Podcast Episode #187: Crafting Recording Experiences with Chris Hoisington
Chris Hoisington joins the podcast to discuss crafting a recording experience, redeeming the compilation record and the beauty of working with long-established artists. Jason gets blocked on Instagram.
We were so grateful to have Chris join us on the Worship Artisty Podcast.
Here are some highlights.
On doing a tribute album to Rich Mullins
Everybody knows the random Rich Mullins song because he has so many of them but they all have the sound of whatever the record label was trying to chase at the time. The Jesus Record that was released after his death had these simple tape demos of him at the piano or on the guitar and I really connected with that sound and started thinking about doing a tribute project where we recorded his songs in that demo style. At the same time we found a friend of his was still at his old house in Bellsburg and dreamt about the idea of recording it all in that space. As artists rallied around the project we just let them each pick a song they connected with and recorded in that house.
On the challenge of a compilation record
It’s very hard to create a compilation record and have it not feel like a bunch of one offs. We really wanted to redeem the idea of a compilation record and recording the songs at the house in that demo style allowed it to have the same feel even though it was a bunch of different artists interpreting the songs.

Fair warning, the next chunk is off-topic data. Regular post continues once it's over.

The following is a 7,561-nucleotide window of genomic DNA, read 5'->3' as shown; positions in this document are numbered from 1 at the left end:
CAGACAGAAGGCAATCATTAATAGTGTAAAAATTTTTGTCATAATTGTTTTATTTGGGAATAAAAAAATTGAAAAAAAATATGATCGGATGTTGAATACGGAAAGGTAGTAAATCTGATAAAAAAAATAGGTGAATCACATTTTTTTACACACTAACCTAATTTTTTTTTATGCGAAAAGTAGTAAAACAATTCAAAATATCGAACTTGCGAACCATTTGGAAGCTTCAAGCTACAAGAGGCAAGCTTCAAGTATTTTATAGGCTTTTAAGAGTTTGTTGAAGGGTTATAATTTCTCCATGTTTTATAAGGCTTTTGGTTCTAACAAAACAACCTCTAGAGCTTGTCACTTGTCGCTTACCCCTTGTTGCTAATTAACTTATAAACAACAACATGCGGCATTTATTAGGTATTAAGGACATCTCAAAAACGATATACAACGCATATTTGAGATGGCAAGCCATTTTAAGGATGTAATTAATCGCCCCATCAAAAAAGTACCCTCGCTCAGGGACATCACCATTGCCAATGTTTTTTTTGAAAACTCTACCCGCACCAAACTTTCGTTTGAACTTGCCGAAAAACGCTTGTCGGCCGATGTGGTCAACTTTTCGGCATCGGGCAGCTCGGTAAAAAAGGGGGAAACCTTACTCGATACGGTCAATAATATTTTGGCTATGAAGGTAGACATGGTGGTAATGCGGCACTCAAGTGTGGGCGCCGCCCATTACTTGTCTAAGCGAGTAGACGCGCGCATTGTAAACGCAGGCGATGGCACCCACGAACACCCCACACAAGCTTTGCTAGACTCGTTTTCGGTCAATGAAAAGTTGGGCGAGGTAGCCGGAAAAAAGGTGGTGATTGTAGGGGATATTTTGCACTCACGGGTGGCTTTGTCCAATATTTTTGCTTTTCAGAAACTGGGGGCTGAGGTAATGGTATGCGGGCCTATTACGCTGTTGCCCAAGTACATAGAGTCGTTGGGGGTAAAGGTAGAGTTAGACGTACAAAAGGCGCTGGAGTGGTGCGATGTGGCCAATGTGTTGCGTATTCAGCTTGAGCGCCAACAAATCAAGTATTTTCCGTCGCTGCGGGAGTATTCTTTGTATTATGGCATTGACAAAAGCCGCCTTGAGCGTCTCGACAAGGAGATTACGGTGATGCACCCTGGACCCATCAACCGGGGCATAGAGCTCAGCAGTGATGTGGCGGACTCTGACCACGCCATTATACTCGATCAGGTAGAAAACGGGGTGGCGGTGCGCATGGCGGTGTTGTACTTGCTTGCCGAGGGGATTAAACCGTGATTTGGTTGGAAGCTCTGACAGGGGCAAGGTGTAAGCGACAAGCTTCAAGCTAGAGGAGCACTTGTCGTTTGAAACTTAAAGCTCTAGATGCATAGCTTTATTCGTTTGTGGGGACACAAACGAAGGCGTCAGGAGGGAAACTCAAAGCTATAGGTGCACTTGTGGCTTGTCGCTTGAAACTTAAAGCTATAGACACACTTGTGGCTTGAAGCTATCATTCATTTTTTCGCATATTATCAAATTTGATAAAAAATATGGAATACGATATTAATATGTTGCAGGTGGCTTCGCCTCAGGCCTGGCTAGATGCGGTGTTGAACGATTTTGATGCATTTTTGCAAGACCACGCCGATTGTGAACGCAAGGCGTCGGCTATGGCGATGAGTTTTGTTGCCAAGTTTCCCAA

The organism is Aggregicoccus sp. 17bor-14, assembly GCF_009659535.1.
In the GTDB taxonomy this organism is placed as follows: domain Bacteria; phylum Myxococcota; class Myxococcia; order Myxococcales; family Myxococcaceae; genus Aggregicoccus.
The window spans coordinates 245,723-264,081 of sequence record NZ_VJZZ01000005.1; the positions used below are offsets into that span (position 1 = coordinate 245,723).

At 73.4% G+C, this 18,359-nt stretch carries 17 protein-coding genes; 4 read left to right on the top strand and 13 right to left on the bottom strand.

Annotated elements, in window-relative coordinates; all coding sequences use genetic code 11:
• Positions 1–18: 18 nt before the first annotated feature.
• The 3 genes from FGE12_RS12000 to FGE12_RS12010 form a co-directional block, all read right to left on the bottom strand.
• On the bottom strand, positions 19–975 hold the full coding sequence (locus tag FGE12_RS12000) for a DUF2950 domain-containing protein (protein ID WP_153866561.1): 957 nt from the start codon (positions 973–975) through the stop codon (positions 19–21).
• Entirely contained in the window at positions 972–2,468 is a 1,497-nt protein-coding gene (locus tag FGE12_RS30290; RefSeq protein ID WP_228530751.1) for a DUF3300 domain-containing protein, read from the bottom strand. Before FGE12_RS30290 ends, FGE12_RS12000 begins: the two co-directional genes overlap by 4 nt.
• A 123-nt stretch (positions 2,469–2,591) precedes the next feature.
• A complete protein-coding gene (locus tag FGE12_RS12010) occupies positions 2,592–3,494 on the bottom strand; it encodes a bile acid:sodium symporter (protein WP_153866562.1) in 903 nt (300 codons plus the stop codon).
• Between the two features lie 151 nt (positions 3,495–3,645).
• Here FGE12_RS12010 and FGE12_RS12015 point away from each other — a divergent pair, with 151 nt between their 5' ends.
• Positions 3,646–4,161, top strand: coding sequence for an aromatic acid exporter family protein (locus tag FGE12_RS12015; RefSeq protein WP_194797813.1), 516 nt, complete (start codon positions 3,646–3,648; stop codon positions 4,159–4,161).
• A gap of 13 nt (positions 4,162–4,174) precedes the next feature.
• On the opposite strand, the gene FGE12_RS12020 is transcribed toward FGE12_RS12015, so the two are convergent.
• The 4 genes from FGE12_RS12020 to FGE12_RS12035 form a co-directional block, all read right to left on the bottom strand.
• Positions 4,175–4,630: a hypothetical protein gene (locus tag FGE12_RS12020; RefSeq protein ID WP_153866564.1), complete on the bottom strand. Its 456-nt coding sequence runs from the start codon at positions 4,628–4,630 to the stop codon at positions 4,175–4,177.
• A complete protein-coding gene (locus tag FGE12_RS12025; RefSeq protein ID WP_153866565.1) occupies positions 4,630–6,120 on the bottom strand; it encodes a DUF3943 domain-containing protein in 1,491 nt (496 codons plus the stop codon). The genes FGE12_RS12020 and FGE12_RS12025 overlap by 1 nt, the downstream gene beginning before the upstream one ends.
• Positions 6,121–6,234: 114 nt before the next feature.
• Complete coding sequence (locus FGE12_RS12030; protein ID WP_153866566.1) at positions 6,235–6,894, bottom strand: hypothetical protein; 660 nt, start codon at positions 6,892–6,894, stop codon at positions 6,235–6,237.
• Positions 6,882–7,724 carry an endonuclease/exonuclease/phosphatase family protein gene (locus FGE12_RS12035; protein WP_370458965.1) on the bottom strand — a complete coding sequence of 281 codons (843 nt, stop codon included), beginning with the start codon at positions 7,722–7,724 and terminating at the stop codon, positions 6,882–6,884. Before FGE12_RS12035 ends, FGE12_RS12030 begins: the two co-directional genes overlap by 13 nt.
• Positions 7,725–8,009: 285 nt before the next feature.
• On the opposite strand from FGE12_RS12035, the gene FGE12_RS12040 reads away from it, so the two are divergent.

On crafting the Bellsburg sound
We used a couple of Neuman mics and placed them in a way that created their own mix. Artists would have to set up at different distances and move depending on where they should be in the mix. Lead singers would step closer to the mic when it was their turn to stand out and then back away when they were supposed to be in the background. We also had a tape recorder running at all times, sort of as a tribute to Rich that got mixed into each song. I wanted to have the lo-fi option without it be my only option.
What made it special
It had such a homemade, communal feel. People would come and perform their song and then hang out all day and need a ride home at the end. Rich’s manager for years baked all this banana bread that Rich’s mom used to make for him and gave it to everyone involved in the project. It wasn’t just a recording. It was an experience and that’s really what I want about making a record.
On working with long-established artists
I really loved the Rick Rubin Johnny Cash albums that took an established artist and did something completely new with it. I think artists that have been around for a long time like Kevin Max and Cindy Morgan really have a weight to the words they write that you don’t always get with a younger artist. There’s also a lot more expectation for a young artist who is trying to make it while an established artist has more freedom and less expectation around how an album is received.